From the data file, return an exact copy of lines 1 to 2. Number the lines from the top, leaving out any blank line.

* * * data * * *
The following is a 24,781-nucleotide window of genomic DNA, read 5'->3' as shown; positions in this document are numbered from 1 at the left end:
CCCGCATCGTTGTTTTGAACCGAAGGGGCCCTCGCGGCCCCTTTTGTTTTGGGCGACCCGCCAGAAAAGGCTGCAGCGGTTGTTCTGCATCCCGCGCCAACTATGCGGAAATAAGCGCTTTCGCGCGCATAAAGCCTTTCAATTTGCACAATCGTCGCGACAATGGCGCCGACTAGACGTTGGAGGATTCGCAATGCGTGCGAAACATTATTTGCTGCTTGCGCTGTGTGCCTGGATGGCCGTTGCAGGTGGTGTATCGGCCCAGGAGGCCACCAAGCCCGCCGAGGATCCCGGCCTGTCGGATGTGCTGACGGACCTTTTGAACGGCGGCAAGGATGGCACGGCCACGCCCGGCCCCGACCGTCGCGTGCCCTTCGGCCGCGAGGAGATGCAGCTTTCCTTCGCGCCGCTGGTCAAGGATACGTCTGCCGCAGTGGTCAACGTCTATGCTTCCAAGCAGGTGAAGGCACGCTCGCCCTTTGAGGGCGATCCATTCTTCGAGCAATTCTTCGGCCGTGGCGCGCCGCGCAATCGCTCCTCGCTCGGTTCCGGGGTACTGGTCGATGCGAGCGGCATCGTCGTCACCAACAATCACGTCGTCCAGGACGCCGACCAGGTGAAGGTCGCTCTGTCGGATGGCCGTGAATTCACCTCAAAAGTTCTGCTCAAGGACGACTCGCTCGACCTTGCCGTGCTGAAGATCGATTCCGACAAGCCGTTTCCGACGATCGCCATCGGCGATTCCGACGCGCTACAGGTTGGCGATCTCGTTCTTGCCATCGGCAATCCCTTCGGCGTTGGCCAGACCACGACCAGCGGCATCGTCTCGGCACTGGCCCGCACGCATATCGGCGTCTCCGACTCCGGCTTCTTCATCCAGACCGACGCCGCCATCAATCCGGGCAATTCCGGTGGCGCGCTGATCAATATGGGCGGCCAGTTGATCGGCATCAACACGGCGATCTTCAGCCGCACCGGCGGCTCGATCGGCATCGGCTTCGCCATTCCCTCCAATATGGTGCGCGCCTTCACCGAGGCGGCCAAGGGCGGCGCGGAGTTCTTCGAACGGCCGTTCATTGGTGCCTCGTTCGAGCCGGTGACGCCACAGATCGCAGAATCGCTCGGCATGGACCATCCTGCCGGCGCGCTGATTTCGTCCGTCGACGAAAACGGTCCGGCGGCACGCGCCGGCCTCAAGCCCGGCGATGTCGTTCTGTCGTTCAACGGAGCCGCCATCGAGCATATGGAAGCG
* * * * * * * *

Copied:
The following is a 24,781-nucleotide window of genomic DNA, read 5'->3' as shown; positions in this document are numbered from 1 at the left end:
CCCGCATCGTTGTTTTGAACCGAAGGGGCCCTCGCGGCCCCTTTTGTTTTGGGCGACCCGCCAGAAAAGGCTGCAGCGGTTGTTCTGCATCCCGCGCCAACTATGCGGAAATAAGCGCTTTCGCGCGCATAAAGCCTTTCAATTTGCACAATCGTCGCGACAATGGCGCCGACTAGACGTTGGAGGATTCGCAATGCGTGCGAAACATTATTTGCTGCTTGCGCTGTGTGCCTGGATGGCCGTTGCAGGTGGTGTATCGGCCCAGGAGGCCACCAAGCCCGCCGAGGATCCCGGCCTGTCGGATGTGCTGACGGACCTTTTGAACGGCGGCAAGGATGGCACGGCCACGCCCGGCCCCGACCGTCGCGTGCCCTTCGGCCGCGAGGAGATGCAGCTTTCCTTCGCGCCGCTGGTCAAGGATACGTCTGCCGCAGTGGTCAACGTCTATGCTTCCAAGCAGGTGAAGGCACGCTCGCCCTTTGAGGGCGATCCATTCTTCGAGCAATTCTTCGGCCGTGGCGCGCCGCGCAATCGCTCCTCGCTCGGTTCCGGGGTACTGGTCGATGCGAGCGGCATCGTCGTCACCAACAATCACGTCGTCCAGGACGCCGACCAGGTGAAGGTCGCTCTGTCGGATGGCCGTGAATTCACCTCAAAAGTTCTGCTCAAGGACGACTCGCTCGACCTTGCCGTGCTGAAGATCGATTCCGACAAGCCGTTTCCGACGATCGCCATCGGCGATTCCGACGCGCTACAGGTTGGCGATCTCGTTCTTGCCATCGGCAATCCCTTCGGCGTTGGCCAGACCACGACCAGCGGCATCGTCTCGGCACTGGCCCGCACGCATATCGGCGTCTCCGACTCCGGCTTCTTCATCCAGACCGACGCCGCCATCAATCCGGGCAATTCCGGTGGCGCGCTGATCAATATGGGCGGCCAGTTGATCGGCATCAACACGGCGATCTTCAGCCGCACCGGCGGCTCGATCGGCATCGGCTTCGCCATTCCCTCCAATATGGTGCGCGCCTTCACCGAGGCGGCCAAGGGCGGCGCGGAGTTCTTCGAACGGCCGTTCATTGGTGCCTCGTTCGAGCCGGTGACGCCACAGATCGCAGAATCGCTCGGCATGGACCATCCTGCCGGCGCGCTGATTTCGTCCGTCGACGAAAACGGTCCGGCGGCACGCGCCGGCCTCAAGCCCGGCGATGTCGTTCTGTCGTTCAACGGAGCCGCCATCGAGCATATGGAAGCG